United States District Court, D. New Jersey
JOSEPH H. RODRIGUEZ, UNITED STATES DISTRICT JUDGE.
matter comes before the Court on Motion to Dismiss filed by
Defendants Gil Velasquez and Dawn McCargo-Williams, pursuant
to Fed, R. Civ. P. 12 (b) (6). The Court has considered the
written submissions of the parties, and, pursuant to L. Civ.
R. 78 (b), grants the motion because: (a) Defendants enjoy
quasi- immunity from suit, (b) Plaintiff fails to state a
claim upon which relief can be granted, and (c) Defendants
are cloaked in qualified immunity.
Gil Velasquez (“Velasquez”) and Dawn
McCargo-Williams (“McCargo-Williams”) are both
New Jersey State employees in the Camden County Probation
Office; Velasquez is the Division Chief. Plaintiff Gwendolyn
Torres (“Torres”) brings this action individually
and as Guardian/Personal Representative of Anya Wilson and as
Administrator of the Estates of both Scarlett Wilson and
Seven Wilson. The underlying facts of this case are tragic.
Wilson is the daughter of the deceased Scarlett Wilson, the
sister of the deceased Seven Wilson, and the granddaughter of
Torres. Am. Comp. ¶ 2. Defendant McCargo-Williams was
responsible for the supervision of Leon Wilson during his
term of probation beginning January 18, 2013. Id.
¶ 10. Leon Wilson is Scarlett Wilson's son and the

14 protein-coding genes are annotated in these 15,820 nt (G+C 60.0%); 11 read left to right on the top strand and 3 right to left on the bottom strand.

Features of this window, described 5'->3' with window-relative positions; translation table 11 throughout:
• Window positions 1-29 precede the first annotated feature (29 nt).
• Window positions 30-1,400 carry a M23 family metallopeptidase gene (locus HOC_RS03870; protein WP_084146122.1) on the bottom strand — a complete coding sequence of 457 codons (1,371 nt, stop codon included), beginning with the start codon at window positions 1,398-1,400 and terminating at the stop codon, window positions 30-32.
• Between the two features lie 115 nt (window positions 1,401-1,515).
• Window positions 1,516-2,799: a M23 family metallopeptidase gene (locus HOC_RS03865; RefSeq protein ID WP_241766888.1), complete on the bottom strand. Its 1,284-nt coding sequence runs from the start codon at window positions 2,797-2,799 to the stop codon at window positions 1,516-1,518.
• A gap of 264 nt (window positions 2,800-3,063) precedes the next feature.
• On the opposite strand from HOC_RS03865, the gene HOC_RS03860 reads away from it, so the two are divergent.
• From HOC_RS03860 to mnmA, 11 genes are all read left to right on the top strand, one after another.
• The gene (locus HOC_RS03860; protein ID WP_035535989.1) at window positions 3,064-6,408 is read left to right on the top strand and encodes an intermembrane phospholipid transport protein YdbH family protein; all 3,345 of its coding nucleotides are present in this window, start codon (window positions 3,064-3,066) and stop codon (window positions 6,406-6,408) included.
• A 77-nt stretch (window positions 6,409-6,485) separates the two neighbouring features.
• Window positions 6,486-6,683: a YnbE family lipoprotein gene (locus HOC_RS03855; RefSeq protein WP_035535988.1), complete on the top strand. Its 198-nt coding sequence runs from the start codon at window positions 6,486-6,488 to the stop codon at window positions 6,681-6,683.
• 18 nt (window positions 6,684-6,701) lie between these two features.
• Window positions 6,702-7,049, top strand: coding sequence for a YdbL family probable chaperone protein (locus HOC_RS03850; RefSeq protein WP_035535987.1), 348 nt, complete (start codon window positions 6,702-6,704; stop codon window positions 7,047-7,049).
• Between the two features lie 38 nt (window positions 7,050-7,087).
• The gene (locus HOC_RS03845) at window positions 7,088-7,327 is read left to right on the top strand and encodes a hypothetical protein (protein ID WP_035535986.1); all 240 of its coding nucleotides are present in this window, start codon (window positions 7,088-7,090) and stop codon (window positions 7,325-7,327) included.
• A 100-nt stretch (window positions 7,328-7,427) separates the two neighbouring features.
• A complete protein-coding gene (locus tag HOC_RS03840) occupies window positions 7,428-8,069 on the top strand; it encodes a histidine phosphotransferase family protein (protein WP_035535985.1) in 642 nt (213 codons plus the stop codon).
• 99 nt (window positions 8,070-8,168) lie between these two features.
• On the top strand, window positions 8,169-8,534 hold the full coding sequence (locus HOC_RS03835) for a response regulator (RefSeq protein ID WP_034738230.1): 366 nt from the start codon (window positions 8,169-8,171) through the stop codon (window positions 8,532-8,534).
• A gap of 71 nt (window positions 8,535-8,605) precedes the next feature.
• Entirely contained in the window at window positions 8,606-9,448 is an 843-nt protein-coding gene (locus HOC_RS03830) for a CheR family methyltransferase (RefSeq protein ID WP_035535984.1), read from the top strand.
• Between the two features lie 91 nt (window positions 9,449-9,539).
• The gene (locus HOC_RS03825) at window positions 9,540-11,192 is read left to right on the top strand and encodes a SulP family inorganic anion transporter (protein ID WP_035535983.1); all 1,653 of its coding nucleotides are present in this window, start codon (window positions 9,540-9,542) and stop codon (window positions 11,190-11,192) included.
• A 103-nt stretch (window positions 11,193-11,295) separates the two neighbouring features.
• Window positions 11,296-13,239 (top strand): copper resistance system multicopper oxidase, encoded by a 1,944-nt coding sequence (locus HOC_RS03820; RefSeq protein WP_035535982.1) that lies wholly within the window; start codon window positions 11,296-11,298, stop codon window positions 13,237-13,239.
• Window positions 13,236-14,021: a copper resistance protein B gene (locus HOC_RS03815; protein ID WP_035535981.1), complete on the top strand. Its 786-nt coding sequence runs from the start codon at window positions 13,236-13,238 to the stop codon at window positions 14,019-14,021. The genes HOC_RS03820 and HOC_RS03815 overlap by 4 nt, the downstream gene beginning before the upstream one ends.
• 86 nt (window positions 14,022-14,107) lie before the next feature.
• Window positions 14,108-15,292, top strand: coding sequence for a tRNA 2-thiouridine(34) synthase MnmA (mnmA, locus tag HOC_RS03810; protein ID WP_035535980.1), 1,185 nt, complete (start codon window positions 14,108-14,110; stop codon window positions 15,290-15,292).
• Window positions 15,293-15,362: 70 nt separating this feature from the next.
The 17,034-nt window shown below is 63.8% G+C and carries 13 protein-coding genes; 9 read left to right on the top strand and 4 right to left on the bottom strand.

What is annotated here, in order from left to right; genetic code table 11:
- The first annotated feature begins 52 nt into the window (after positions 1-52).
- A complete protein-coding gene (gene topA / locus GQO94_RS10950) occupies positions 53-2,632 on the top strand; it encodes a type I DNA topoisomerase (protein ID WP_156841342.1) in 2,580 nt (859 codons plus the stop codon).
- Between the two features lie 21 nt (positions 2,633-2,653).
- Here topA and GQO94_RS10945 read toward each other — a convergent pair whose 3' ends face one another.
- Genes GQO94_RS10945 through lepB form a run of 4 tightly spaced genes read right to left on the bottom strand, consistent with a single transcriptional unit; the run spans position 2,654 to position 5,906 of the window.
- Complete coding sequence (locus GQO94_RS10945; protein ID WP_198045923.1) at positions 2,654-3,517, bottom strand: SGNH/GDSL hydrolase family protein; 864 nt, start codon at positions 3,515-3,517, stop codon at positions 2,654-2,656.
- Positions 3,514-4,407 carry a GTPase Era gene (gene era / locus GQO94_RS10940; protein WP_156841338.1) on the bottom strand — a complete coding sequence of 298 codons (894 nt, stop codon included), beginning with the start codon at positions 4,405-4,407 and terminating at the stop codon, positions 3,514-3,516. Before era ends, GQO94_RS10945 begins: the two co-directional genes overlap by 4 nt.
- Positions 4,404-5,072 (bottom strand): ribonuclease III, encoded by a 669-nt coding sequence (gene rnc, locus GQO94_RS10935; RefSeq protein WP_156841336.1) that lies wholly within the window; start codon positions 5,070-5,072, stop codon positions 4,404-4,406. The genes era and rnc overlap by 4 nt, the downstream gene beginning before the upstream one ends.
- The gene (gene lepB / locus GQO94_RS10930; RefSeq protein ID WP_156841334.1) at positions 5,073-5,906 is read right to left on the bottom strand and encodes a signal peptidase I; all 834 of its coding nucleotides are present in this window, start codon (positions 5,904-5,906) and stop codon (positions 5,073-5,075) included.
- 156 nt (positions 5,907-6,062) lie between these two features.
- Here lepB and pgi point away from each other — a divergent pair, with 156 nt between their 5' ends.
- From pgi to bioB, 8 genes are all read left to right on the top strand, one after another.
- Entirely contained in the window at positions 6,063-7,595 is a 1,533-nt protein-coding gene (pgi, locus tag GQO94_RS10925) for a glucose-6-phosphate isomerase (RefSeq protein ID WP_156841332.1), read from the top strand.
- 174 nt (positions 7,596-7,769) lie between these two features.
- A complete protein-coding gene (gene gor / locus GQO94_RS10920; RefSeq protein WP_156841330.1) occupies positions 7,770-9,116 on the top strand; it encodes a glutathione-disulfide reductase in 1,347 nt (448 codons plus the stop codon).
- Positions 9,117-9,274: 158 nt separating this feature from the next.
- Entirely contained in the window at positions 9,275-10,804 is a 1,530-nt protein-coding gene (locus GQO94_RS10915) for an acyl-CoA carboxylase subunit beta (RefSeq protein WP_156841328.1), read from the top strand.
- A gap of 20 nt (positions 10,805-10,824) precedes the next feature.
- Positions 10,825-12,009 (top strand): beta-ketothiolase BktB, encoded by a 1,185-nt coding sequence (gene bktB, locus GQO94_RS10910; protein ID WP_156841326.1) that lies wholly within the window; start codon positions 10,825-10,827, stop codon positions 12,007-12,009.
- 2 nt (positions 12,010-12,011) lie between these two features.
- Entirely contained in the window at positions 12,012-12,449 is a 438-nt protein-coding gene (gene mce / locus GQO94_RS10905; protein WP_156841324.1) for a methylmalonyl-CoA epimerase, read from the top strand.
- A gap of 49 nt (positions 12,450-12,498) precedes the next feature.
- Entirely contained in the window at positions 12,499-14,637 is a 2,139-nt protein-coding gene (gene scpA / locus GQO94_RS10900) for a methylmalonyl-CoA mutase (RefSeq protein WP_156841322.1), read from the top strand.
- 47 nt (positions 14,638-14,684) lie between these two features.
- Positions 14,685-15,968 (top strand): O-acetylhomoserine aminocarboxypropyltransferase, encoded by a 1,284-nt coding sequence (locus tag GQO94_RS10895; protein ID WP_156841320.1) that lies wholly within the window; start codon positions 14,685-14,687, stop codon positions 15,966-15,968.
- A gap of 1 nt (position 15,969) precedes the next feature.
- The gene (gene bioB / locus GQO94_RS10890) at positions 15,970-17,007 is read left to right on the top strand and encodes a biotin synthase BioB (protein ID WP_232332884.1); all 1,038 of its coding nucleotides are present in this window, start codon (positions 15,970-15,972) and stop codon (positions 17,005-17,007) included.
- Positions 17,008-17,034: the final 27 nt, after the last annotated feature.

brother of Anya and Seven Wilson. Id. ¶ 12.
According to the Amended Complaint, on or before April 2014,
Leon Wilson communicated to Defendant McCargo-Williams his
intent to kill his mother, Scarlett Wilson. Id.
Plaintiff claims that Leon Wilson has a documented history of
making threats to harm his mother. Id.
April 13, 2014, Leon Wilson murdered his mother by stabbing
her repeatedly. Id. ¶ 15. Scarlett Wilson was
pregnant with Seven Wilson at the time of the stabbing and,
although he was born alive, Seven eventually died from his
injuries on May 1, 2014. Id. at ¶¶ 15, 17.
Anya Wilson witnessed the murder of her mother. Id.
¶ 16. The Amended Complaint alleges claims under 42
U.S.C. §§ 1983 and 1988, for violations of the
5th, 8th, and 14th
Amendments, on the theory that Defendants are liable for
failing to communicate Leon Wilson's threats to Scarlett
preliminary matter, Plaintiff agrees that the claims against
Defendants are alleged in their individual capacity and not
in their official capacity. In addition, because the Amended
Complaint does not allege that Plaintiff or Plaintiff's
decedent and/ or granddaughter were incarcerated at the time
of the underlying incident, the Amended Complaint fails to
state a claim under the 8th Amendment and the
motion to dismiss is granted as to this claim. Farmer v.
Brennan, 511 U.S. 825, 834 (1994). In addition,
“[a] defendant in a civil rights action must have
personal involvement in the alleged wrongs; liability cannot
be predicated solely on the operation of respondeat
superior.” Rode v. Dellarciprete, 845 F.2d
1195, 1207 (3d Cir. 1988). The claims against Velasquez are
solely premised upon a theory of respondeat superior and are
reasons that follow, Defendants' Motion to Dismiss is
granted because, as probation officers, Defendants are
cloaked with quasi-judicial immunity with respect to the
allegations set forth in the Amended Complaint.
Alternatively, Defendants are cloaked with qualified immunity
because Plaintiffs' state created danger claim fails as a
matter of law.
Standard of Review
Rule 12 (b) (6), a complaint may be dismissed for
“failure to state a claim upon which relief can be